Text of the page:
As with everything else involving brain injuries, the treatment depends on the extent of the injury. With a mild injury, although rare when a motorcycle is involved, the treatment is minimal.
Typically, a person may just be instructed to take over-the-counter pain relievers as needed, and to follow-up with their doctor regularly.
In more severe cases, the initial treatment focuses on stabilizing the person, making sure they have enough oxygen and blood, and preventing any more injury to the head or next.
Immediately following a severe head injury, there may be medications used to put someone in a temporary coma or to prevent them from having a seizure.
Beyond the initial treatments, most people with a brain injury will need rehabilitation. Depending on how severe the injury, this rehabilitation may take place on an inpatient or outpatient basis.
Occupational therapy can help someone relearn the things they need to know for daily life. A physical therapist can help someone learn balance, movement patterns, and how to walk, and a speech pathologist helps the person improve their communication skills.
There can often be many other people involved in a traumatic brain rehabilitation situation. For example, social workers, rehabilitation nurses, recreational therapists, and vocational therapists may also be part of the ongoing treatment plan for someone with a brain injury.
Recovery from a brain injury can take weeks, months, or years. Someone with this type of injury may never fully recover from their injury.
If your family member suffers a head injury following a motorcycle accident, the challenges can be profound. Along with the emotional and functional effects of a motorcycle accident, a head injury can cause financial challenges for the victim and their loved ones.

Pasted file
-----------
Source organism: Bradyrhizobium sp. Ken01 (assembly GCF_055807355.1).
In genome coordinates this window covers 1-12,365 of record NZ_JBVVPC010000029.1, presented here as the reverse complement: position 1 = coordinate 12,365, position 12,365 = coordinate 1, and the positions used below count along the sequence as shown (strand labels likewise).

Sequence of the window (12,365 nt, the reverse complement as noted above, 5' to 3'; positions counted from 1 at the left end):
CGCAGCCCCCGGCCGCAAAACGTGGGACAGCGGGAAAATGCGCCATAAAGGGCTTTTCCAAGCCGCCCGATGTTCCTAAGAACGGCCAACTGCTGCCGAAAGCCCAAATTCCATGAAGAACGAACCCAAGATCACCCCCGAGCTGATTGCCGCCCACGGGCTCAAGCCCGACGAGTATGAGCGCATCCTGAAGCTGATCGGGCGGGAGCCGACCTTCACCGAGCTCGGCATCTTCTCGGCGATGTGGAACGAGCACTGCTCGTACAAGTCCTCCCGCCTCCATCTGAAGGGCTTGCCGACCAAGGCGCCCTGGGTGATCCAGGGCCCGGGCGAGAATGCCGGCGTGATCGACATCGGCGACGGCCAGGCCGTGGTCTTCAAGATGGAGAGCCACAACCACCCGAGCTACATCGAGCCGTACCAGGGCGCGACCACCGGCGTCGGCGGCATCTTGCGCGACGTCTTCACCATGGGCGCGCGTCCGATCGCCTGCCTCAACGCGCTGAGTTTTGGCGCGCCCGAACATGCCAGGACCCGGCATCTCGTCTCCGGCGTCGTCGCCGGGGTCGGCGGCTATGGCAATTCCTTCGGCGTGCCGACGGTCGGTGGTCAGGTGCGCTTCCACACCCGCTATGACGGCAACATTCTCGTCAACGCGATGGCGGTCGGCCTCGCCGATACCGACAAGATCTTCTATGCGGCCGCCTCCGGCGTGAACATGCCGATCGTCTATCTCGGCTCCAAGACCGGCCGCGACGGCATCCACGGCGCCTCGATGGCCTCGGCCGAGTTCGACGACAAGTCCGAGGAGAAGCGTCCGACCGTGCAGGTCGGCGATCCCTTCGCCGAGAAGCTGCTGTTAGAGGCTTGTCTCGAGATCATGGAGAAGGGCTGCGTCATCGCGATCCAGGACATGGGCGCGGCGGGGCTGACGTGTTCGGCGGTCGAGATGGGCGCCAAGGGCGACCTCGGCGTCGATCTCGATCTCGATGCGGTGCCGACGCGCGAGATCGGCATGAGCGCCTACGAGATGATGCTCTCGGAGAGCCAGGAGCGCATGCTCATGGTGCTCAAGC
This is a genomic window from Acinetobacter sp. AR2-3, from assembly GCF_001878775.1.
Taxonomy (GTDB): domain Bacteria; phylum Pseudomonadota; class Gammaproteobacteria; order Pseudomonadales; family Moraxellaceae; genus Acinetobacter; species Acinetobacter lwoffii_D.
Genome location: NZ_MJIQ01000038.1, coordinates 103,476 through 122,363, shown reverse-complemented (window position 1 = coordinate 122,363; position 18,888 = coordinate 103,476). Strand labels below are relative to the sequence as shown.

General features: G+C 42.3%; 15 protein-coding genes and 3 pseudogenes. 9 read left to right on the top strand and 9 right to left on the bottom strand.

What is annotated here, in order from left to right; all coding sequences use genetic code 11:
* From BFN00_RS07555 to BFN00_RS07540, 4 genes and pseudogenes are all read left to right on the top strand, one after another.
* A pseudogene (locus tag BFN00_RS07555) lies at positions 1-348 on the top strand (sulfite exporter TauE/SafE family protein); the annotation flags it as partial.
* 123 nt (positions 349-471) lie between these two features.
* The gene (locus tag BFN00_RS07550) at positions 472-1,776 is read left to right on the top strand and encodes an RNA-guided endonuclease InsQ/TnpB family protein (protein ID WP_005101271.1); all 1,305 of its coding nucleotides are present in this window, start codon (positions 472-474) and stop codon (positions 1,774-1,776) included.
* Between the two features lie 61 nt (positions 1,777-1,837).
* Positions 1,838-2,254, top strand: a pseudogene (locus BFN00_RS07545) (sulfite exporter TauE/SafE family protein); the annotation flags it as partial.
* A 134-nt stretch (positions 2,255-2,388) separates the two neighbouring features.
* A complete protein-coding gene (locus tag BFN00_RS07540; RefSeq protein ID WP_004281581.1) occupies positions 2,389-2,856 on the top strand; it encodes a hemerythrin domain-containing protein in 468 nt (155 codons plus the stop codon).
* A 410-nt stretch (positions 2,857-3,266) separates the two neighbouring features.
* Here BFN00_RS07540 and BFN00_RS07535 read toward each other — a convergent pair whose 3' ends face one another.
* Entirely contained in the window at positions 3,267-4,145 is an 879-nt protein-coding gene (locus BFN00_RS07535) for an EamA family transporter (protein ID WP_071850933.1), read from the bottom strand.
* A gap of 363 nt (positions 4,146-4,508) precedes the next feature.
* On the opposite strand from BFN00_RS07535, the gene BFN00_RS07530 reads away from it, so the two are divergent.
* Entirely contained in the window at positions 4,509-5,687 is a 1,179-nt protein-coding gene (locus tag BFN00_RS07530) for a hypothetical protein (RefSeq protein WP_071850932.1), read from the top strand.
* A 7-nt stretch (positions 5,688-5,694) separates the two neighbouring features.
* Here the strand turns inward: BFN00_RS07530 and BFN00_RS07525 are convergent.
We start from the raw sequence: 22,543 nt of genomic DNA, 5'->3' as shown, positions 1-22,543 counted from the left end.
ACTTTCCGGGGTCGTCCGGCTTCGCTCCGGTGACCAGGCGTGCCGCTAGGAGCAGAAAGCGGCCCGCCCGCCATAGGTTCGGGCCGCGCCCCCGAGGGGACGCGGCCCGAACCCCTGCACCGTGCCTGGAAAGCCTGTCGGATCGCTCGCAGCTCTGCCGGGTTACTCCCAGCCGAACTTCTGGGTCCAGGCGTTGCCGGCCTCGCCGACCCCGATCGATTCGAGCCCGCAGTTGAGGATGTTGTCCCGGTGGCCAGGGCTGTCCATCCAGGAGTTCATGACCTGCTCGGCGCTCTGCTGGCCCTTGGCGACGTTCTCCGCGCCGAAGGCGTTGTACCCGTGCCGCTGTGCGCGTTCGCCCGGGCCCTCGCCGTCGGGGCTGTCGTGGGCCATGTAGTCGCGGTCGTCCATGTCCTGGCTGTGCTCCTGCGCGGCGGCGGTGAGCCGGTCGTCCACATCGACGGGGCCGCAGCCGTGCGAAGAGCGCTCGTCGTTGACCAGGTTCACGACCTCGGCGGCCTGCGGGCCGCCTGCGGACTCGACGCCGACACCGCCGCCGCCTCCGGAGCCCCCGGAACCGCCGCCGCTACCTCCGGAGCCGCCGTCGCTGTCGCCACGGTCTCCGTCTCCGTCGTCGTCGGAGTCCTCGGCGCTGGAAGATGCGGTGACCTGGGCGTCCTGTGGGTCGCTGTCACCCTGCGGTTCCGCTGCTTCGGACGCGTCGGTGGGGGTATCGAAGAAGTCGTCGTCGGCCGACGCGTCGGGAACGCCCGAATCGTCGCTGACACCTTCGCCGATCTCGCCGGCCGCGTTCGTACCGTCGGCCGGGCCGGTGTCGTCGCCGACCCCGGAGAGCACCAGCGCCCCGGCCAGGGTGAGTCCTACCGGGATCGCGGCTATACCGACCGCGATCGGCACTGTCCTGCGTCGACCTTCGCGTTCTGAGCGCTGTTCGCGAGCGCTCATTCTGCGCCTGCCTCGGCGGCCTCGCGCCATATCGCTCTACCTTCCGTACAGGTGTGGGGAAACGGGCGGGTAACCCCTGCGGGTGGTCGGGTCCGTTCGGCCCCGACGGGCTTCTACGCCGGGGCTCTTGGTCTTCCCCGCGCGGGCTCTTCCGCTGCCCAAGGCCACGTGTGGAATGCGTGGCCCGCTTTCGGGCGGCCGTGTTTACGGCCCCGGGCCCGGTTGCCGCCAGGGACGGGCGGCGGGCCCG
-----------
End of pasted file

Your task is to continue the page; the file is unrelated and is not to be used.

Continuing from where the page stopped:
Even with insurance, the cost of medical care for motorcycle accident injuries is tremendous. It can lead to out-of-pocket costs in the thousands, and that doesn’t even take into account long-term care and rehabilitation.
The person who suffers from a brain injury is also likely to miss work, and in some cases may not be able to work at all anymore. Family members may also have to take off work to care for the person who was in the accident, so both are losing income.
A head injury from a motorcycle accident can impact a person’s ability to work and earn an income in some cases for the rest of their life.
Then, there are the costs associated with quality of life. Brain injuries can cause problems in relationships and create strain, and they may lead to mental health conditions such as anxiety and depression.
If your loved one was injured in a motorcycle accident, it might be wise to speak to a lawyer. The tangible and intangible costs associated with a brain injury can severely affect your life and you may receive compensation depending on the specifics of the situation.
Undoubtedly even a mild brain injury is a challenge to deal with in a family, and if you ride a motorcycle, looking out for safety and always wearing a helmet are extremely important.